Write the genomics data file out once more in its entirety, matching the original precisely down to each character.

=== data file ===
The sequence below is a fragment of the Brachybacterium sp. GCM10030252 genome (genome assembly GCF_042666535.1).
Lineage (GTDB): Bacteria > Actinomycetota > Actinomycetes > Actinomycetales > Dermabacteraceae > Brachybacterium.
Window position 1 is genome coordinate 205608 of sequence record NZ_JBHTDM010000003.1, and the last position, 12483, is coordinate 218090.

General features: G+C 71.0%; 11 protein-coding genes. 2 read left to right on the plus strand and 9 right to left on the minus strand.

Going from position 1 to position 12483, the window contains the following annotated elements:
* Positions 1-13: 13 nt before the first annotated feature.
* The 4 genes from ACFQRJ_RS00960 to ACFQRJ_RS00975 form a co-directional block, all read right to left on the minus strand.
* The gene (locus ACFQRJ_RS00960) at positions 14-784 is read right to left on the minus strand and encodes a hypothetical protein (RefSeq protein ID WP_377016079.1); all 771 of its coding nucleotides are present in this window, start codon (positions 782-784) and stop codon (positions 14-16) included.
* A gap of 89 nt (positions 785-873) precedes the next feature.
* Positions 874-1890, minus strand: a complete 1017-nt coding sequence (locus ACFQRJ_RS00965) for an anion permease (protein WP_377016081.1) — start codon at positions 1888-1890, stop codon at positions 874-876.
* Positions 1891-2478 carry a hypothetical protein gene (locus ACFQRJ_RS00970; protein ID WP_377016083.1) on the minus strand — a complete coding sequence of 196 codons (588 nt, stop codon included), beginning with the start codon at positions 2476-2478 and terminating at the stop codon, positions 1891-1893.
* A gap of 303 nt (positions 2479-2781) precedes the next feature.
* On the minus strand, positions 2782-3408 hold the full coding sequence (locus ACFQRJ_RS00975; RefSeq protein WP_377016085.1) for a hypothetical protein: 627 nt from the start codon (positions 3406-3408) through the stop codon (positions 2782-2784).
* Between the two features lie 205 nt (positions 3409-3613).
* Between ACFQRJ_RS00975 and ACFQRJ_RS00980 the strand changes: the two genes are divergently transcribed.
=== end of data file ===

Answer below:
The sequence below is a fragment of the Brachybacterium sp. GCM10030252 genome (genome assembly GCF_042666535.1).
Lineage (GTDB): Bacteria > Actinomycetota > Actinomycetes > Actinomycetales > Dermabacteraceae > Brachybacterium.
Window position 1 is genome coordinate 205608 of sequence record NZ_JBHTDM010000003.1, and the last position, 12483, is coordinate 218090.

General features: G+C 71.0%; 11 protein-coding genes. 2 read left to right on the plus strand and 9 right to left on the minus strand.

Going from position 1 to position 12483, the window contains the following annotated elements:
* Positions 1-13: 13 nt before the first annotated feature.
* The 4 genes from ACFQRJ_RS00960 to ACFQRJ_RS00975 form a co-directional block, all read right to left on the minus strand.
* The gene (locus ACFQRJ_RS00960) at positions 14-784 is read right to left on the minus strand and encodes a hypothetical protein (RefSeq protein ID WP_377016079.1); all 771 of its coding nucleotides are present in this window, start codon (positions 782-784) and stop codon (positions 14-16) included.
* A gap of 89 nt (positions 785-873) precedes the next feature.
* Positions 874-1890, minus strand: a complete 1017-nt coding sequence (locus ACFQRJ_RS00965) for an anion permease (protein WP_377016081.1) — start codon at positions 1888-1890, stop codon at positions 874-876.
* Positions 1891-2478 carry a hypothetical protein gene (locus ACFQRJ_RS00970; protein ID WP_377016083.1) on the minus strand — a complete coding sequence of 196 codons (588 nt, stop codon included), beginning with the start codon at positions 2476-2478 and terminating at the stop codon, positions 1891-1893.
* A gap of 303 nt (positions 2479-2781) precedes the next feature.
* On the minus strand, positions 2782-3408 hold the full coding sequence (locus ACFQRJ_RS00975; RefSeq protein WP_377016085.1) for a hypothetical protein: 627 nt from the start codon (positions 3406-3408) through the stop codon (positions 2782-2784).
* Between the two features lie 205 nt (positions 3409-3613).
* Between ACFQRJ_RS00975 and ACFQRJ_RS00980 the strand changes: the two genes are divergently transcribed.